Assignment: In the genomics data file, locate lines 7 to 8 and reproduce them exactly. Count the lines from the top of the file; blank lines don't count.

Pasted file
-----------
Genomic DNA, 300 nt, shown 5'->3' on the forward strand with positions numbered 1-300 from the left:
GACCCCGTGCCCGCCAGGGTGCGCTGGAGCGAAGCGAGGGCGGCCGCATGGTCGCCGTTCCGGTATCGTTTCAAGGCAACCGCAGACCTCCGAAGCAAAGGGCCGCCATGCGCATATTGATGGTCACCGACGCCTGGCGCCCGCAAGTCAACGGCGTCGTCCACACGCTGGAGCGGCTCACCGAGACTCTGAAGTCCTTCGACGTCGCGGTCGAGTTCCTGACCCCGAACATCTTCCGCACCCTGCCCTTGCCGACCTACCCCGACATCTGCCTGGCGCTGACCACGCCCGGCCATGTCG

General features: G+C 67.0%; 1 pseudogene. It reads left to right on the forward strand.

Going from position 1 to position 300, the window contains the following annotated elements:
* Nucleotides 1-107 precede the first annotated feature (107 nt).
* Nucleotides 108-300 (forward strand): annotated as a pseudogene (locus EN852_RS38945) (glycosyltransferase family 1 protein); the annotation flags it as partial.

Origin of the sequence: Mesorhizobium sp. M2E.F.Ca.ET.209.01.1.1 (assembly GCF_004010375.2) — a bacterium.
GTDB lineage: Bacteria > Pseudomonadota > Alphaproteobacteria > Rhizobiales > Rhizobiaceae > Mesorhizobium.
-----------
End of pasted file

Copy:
Origin of the sequence: Mesorhizobium sp. M2E.F.Ca.ET.209.01.1.1 (assembly GCF_004010375.2) — a bacterium.
GTDB lineage: Bacteria > Pseudomonadota > Alphaproteobacteria > Rhizobiales > Rhizobiaceae > Mesorhizobium.